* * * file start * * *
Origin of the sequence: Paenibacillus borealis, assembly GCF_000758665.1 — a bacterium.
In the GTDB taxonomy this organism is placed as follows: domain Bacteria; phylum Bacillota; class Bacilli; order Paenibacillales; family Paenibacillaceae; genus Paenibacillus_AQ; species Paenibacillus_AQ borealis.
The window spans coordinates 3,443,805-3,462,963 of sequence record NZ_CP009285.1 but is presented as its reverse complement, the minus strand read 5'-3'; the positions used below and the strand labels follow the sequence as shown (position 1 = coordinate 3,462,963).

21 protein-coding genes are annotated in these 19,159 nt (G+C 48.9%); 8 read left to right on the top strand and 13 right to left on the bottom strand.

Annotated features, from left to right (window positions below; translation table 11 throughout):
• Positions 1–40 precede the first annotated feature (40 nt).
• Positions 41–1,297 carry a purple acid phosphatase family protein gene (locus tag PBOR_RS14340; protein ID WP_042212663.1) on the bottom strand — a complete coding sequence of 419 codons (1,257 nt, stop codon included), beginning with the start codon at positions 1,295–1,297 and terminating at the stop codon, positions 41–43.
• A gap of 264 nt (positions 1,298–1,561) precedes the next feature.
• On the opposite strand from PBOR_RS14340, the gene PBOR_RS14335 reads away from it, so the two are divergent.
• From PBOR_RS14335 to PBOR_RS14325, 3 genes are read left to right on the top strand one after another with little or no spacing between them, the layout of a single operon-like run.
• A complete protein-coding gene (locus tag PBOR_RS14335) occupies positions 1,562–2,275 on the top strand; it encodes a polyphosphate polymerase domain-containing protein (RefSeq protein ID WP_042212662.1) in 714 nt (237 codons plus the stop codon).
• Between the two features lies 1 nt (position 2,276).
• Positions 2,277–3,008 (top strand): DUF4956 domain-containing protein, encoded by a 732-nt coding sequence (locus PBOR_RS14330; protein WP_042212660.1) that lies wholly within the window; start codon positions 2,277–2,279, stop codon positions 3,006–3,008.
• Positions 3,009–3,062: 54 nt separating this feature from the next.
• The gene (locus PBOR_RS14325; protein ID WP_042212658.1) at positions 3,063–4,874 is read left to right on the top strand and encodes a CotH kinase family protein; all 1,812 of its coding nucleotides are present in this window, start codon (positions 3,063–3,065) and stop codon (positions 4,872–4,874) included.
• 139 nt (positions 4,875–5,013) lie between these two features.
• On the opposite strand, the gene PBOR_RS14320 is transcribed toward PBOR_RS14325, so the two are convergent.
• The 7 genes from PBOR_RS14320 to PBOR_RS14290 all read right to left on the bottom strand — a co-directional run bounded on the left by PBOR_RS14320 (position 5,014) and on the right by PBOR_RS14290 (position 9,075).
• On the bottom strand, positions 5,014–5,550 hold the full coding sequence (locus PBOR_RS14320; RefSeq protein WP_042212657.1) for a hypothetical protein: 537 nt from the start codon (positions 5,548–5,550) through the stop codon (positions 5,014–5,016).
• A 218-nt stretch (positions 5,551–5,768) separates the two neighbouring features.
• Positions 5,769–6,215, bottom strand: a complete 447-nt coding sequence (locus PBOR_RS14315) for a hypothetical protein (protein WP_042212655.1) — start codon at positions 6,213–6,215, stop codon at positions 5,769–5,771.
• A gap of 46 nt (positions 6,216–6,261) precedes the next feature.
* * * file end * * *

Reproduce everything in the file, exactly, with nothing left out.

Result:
Origin of the sequence: Paenibacillus borealis, assembly GCF_000758665.1 — a bacterium.
In the GTDB taxonomy this organism is placed as follows: domain Bacteria; phylum Bacillota; class Bacilli; order Paenibacillales; family Paenibacillaceae; genus Paenibacillus_AQ; species Paenibacillus_AQ borealis.
The window spans coordinates 3,443,805-3,462,963 of sequence record NZ_CP009285.1 but is presented as its reverse complement, the minus strand read 5'-3'; the positions used below and the strand labels follow the sequence as shown (position 1 = coordinate 3,462,963).

21 protein-coding genes are annotated in these 19,159 nt (G+C 48.9%); 8 read left to right on the top strand and 13 right to left on the bottom strand.

Annotated features, from left to right (window positions below; translation table 11 throughout):
• Positions 1–40 precede the first annotated feature (40 nt).
• Positions 41–1,297 carry a purple acid phosphatase family protein gene (locus tag PBOR_RS14340; protein ID WP_042212663.1) on the bottom strand — a complete coding sequence of 419 codons (1,257 nt, stop codon included), beginning with the start codon at positions 1,295–1,297 and terminating at the stop codon, positions 41–43.
• A gap of 264 nt (positions 1,298–1,561) precedes the next feature.
• On the opposite strand from PBOR_RS14340, the gene PBOR_RS14335 reads away from it, so the two are divergent.
• From PBOR_RS14335 to PBOR_RS14325, 3 genes are read left to right on the top strand one after another with little or no spacing between them, the layout of a single operon-like run.
• A complete protein-coding gene (locus tag PBOR_RS14335) occupies positions 1,562–2,275 on the top strand; it encodes a polyphosphate polymerase domain-containing protein (RefSeq protein ID WP_042212662.1) in 714 nt (237 codons plus the stop codon).
• Between the two features lies 1 nt (position 2,276).
• Positions 2,277–3,008 (top strand): DUF4956 domain-containing protein, encoded by a 732-nt coding sequence (locus PBOR_RS14330; protein WP_042212660.1) that lies wholly within the window; start codon positions 2,277–2,279, stop codon positions 3,006–3,008.
• Positions 3,009–3,062: 54 nt separating this feature from the next.
• The gene (locus PBOR_RS14325; protein ID WP_042212658.1) at positions 3,063–4,874 is read left to right on the top strand and encodes a CotH kinase family protein; all 1,812 of its coding nucleotides are present in this window, start codon (positions 3,063–3,065) and stop codon (positions 4,872–4,874) included.
• 139 nt (positions 4,875–5,013) lie between these two features.
• On the opposite strand, the gene PBOR_RS14320 is transcribed toward PBOR_RS14325, so the two are convergent.
• The 7 genes from PBOR_RS14320 to PBOR_RS14290 all read right to left on the bottom strand — a co-directional run bounded on the left by PBOR_RS14320 (position 5,014) and on the right by PBOR_RS14290 (position 9,075).
• On the bottom strand, positions 5,014–5,550 hold the full coding sequence (locus PBOR_RS14320; RefSeq protein WP_042212657.1) for a hypothetical protein: 537 nt from the start codon (positions 5,548–5,550) through the stop codon (positions 5,014–5,016).
• A 218-nt stretch (positions 5,551–5,768) separates the two neighbouring features.
• Positions 5,769–6,215, bottom strand: a complete 447-nt coding sequence (locus PBOR_RS14315) for a hypothetical protein (protein WP_042212655.1) — start codon at positions 6,213–6,215, stop codon at positions 5,769–5,771.
• A gap of 46 nt (positions 6,216–6,261) precedes the next feature.